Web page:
The central theme for the AIJA Annual Congress 2018 in Brussels will be globalisation – but how exactly will that be addressed within the wider scientific programme? According to Andreas White, past president of the AIJA Labour Law Commission, “When we started to plan the scientific programme, it was against the backdrop of global upheaval and uncertainty. So we arrived at the following working title: ‘Imagine all the people: is the dream of globalisation over? Are we heading towards or away from international integration?’”
Established patterns of international trade and commerce, and the national and supranational legal rules that underpin them, appear to be under threat from developments around the world. The seminars currently being finalised by the various commissions will therefore cover the following key topics: cross border transactions and disputes, restrictions on transactions (including antitrust and local regulatory restrictions), the modern international family (from a private client, tax and immigration perspective), global retail (from a real estate and commercial perspective), global employment mobility, the perspective of emerging economies with respect to globalisation, global human rights standards, fake news, and parallel imports.
“At the Brussels Annual Congress 2018, a number of Commissions will be teaming up to organise joint sessions, offering a multidisciplinary view of relevant topics” says Karen Ruback, member of the AIJA Antitrust Commission. “Also, given that globalisation is the basic theme for the Congress, the sessions will likely contain greater emphasis on a comparative analysis of legal systems of different jurisdictions, and discussions on the main challenges when different legal systems apply to a specific matter.”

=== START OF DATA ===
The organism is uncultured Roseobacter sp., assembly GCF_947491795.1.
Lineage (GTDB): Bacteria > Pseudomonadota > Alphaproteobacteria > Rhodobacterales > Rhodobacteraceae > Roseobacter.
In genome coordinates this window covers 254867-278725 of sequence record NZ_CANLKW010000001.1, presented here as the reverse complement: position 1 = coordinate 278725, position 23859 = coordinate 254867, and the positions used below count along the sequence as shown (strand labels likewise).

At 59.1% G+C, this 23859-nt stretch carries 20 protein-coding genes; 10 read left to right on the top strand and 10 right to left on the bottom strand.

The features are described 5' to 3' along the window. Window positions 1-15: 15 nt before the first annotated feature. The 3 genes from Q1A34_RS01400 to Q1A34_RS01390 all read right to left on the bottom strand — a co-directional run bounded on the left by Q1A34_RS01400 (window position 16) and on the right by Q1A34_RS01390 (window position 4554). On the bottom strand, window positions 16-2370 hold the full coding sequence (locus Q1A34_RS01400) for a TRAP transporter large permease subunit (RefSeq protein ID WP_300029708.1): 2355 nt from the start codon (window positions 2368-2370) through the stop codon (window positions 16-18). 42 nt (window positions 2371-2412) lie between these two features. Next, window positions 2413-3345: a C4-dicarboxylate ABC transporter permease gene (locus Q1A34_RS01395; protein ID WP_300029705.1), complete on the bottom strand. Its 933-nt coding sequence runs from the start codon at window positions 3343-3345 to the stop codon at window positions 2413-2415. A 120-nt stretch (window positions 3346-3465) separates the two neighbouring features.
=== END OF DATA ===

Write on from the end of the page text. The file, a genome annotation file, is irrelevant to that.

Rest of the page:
“We are encouraging AIJA’s 20 scientific (sub)commissions to team up with each other to organise slots on current topics of interest to more than one commission”, says White. “We also encourage them to get as many members as possible actively involved in the preparation of their slot.”
The Voice of the Profession seminar focused on human rights and the joint ABA SIL session are all highly anticipated, and are once again expected to be highlights within the scientific programme.
The plenary session organised by the SCILL Commission, on the last day of the scientific programme, “will offer valuable content to the participants, aiming at developing or improving their skills and identifying the tools to develop a global network and get new clients”, adds Jean-Rodolphe Fiechter, Vice President of the AIJA SCILL Commission. After all, the spirit of AIIJA is not about retreating behind national borders and protectionism – our strength lies in our international network.
Keep up to date at http://brussels.aija.org.